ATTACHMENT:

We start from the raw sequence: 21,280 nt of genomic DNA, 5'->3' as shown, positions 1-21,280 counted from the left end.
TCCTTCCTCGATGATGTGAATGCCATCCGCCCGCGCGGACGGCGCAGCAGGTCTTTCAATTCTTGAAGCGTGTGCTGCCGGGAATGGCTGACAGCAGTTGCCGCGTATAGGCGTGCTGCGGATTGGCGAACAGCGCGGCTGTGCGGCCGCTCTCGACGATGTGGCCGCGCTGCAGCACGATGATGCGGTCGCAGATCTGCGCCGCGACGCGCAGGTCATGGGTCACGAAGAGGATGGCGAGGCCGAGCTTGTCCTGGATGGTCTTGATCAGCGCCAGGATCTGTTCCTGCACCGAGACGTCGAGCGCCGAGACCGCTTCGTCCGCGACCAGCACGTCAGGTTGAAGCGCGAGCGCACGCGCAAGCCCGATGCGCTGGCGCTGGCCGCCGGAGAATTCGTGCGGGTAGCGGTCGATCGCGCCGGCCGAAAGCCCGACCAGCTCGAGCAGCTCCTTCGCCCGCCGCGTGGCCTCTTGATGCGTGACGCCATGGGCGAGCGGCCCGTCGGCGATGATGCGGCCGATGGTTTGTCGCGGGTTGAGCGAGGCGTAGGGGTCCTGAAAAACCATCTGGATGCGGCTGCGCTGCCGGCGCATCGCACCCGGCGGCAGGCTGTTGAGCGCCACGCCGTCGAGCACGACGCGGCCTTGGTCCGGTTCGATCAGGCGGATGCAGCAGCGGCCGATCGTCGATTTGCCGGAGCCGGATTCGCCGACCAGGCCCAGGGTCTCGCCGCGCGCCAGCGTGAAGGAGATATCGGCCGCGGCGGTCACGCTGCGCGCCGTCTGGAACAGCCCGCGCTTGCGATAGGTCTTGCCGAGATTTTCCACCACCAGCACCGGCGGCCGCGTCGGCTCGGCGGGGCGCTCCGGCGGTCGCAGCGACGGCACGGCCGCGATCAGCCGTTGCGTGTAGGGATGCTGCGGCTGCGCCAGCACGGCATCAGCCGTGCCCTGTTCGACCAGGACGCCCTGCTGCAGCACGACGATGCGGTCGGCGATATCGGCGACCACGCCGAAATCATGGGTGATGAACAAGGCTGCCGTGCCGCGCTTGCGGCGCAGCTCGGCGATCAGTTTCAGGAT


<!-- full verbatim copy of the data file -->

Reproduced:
We start from the raw sequence: 21,280 nt of genomic DNA, 5'->3' as shown, positions 1-21,280 counted from the left end.
TCCTTCCTCGATGATGTGAATGCCATCCGCCCGCGCGGACGGCGCAGCAGGTCTTTCAATTCTTGAAGCGTGTGCTGCCGGGAATGGCTGACAGCAGTTGCCGCGTATAGGCGTGCTGCGGATTGGCGAACAGCGCGGCTGTGCGGCCGCTCTCGACGATGTGGCCGCGCTGCAGCACGATGATGCGGTCGCAGATCTGCGCCGCGACGCGCAGGTCATGGGTCACGAAGAGGATGGCGAGGCCGAGCTTGTCCTGGATGGTCTTGATCAGCGCCAGGATCTGTTCCTGCACCGAGACGTCGAGCGCCGAGACCGCTTCGTCCGCGACCAGCACGTCAGGTTGAAGCGCGAGCGCACGCGCAAGCCCGATGCGCTGGCGCTGGCCGCCGGAGAATTCGTGCGGGTAGCGGTCGATCGCGCCGGCCGAAAGCCCGACCAGCTCGAGCAGCTCCTTCGCCCGCCGCGTGGCCTCTTGATGCGTGACGCCATGGGCGAGCGGCCCGTCGGCGATGATGCGGCCGATGGTTTGTCGCGGGTTGAGCGAGGCGTAGGGGTCCTGAAAAACCATCTGGATGCGGCTGCGCTGCCGGCGCATCGCACCCGGCGGCAGGCTGTTGAGCGCCACGCCGTCGAGCACGACGCGGCCTTGGTCCGGTTCGATCAGGCGGATGCAGCAGCGGCCGATCGTCGATTTGCCGGAGCCGGATTCGCCGACCAGGCCCAGGGTCTCGCCGCGCGCCAGCGTGAAGGAGATATCGGCCGCGGCGGTCACGCTGCGCGCCGTCTGGAACAGCCCGCGCTTGCGATAGGTCTTGCCGAGATTTTCCACCACCAGCACCGGCGGCCGCGTCGGCTCGGCGGGGCGCTCCGGCGGTCGCAGCGACGGCACGGCCGCGATCAGCCGTTGCGTGTAGGGATGCTGCGGCTGCGCCAGCACGGCATCAGCCGTGCCCTGTTCGACCAGGACGCCCTGCTGCAGCACGACGATGCGGTCGGCGATATCGGCGACCACGCCGAAATCATGGGTGATGAACAAGGCTGCCGTGCCGCGCTTGCGGCGCAGCTCGGCGATCAGTTTCAGGAT